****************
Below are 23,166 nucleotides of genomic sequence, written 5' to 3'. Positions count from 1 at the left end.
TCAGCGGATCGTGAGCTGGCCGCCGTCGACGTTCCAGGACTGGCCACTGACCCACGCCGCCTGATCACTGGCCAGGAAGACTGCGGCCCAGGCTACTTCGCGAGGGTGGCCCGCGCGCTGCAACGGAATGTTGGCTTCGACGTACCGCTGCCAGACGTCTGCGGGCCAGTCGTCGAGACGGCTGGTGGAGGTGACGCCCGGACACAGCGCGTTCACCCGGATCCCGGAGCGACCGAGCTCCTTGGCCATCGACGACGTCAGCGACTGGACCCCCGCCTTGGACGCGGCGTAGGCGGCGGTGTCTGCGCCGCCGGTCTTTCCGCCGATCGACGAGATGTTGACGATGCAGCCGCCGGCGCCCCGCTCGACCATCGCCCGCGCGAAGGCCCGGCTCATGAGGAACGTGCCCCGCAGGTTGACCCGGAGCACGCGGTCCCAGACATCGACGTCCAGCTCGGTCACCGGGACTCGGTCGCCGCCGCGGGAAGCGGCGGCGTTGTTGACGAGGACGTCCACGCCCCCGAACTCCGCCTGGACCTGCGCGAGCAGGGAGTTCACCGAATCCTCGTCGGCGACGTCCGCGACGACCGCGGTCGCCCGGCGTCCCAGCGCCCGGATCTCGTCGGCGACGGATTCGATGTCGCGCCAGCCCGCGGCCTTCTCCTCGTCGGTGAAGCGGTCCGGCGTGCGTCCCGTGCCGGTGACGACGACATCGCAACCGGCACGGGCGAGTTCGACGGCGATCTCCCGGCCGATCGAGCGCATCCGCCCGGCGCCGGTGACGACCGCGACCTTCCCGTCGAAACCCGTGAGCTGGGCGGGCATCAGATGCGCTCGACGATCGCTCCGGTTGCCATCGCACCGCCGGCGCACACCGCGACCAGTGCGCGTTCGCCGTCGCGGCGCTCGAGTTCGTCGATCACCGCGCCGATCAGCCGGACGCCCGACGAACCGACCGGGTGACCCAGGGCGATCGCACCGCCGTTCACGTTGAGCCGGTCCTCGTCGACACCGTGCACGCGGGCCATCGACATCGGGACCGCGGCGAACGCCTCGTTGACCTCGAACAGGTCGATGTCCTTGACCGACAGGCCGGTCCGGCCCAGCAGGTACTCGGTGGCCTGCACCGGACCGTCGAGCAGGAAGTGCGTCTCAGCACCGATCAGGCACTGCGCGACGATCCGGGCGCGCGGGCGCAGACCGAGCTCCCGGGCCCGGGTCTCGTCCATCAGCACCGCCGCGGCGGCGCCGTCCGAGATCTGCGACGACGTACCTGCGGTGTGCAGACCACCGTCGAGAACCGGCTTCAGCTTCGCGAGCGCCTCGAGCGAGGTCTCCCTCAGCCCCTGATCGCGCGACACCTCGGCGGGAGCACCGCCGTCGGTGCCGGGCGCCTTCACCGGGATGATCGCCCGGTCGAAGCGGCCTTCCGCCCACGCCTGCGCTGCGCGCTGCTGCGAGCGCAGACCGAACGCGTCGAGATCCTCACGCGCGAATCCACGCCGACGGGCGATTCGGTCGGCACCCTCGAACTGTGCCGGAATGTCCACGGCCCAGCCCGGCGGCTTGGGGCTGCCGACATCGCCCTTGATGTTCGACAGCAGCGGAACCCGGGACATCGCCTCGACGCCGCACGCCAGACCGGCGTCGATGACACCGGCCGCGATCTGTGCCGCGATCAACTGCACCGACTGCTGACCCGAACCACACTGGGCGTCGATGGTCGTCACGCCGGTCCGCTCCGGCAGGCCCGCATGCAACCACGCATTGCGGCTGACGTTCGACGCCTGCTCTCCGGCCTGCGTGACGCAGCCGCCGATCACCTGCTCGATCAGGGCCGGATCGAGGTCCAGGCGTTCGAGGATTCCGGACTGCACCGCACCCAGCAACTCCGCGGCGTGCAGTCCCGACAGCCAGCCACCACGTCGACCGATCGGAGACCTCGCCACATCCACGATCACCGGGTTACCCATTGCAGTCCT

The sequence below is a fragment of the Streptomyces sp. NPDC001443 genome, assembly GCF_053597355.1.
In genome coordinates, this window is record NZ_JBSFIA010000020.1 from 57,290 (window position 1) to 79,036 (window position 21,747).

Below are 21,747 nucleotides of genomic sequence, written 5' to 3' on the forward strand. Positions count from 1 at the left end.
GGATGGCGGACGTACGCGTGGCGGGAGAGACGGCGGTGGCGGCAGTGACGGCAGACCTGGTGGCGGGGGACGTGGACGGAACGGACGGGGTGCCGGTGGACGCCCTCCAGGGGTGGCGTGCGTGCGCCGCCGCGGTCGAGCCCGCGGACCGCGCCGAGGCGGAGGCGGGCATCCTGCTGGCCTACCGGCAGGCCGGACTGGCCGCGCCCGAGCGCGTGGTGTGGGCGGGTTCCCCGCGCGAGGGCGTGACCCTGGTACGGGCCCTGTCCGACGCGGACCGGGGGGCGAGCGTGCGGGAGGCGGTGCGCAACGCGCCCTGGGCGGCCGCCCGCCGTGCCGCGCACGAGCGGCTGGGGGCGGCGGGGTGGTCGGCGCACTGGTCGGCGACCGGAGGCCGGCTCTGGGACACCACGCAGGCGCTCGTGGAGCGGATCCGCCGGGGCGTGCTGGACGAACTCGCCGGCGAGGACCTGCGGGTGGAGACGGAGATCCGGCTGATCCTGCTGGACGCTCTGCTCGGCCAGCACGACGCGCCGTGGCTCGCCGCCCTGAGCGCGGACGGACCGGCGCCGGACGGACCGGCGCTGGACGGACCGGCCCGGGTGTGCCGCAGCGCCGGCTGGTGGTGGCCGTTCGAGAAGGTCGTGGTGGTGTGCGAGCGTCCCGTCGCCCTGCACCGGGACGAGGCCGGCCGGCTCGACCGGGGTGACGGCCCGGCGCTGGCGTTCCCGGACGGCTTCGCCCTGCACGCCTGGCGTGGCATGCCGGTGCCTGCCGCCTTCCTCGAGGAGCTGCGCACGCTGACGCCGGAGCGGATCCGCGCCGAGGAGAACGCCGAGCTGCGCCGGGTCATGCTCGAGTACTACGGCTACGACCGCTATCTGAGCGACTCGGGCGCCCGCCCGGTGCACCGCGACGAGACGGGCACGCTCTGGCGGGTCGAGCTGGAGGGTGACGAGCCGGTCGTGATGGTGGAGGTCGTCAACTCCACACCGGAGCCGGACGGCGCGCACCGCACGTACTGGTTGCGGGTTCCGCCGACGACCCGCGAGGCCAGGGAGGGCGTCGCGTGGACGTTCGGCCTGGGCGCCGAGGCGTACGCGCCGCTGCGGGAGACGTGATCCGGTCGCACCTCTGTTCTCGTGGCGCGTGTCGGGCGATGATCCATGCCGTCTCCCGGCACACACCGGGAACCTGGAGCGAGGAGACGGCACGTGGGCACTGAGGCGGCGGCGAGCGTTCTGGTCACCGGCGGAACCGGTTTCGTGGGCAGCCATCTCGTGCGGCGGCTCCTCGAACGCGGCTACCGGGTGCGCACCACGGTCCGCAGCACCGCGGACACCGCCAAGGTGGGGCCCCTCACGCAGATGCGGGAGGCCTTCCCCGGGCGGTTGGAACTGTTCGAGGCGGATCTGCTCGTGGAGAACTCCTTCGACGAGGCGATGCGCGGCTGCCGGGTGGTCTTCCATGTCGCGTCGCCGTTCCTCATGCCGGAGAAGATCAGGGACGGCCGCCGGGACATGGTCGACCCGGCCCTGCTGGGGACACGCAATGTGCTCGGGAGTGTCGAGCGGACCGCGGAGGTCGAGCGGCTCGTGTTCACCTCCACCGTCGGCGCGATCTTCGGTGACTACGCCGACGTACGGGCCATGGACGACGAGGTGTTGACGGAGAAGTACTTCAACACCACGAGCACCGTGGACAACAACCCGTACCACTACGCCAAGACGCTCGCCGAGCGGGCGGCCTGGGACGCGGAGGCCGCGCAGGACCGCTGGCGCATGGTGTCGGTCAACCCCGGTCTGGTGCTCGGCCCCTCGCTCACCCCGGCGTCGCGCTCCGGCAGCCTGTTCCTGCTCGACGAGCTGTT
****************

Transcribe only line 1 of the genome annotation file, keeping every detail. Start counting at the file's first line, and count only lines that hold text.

Below are 23,166 nucleotides of genomic sequence, written 5' to 3'. Positions count from 1 at the left end.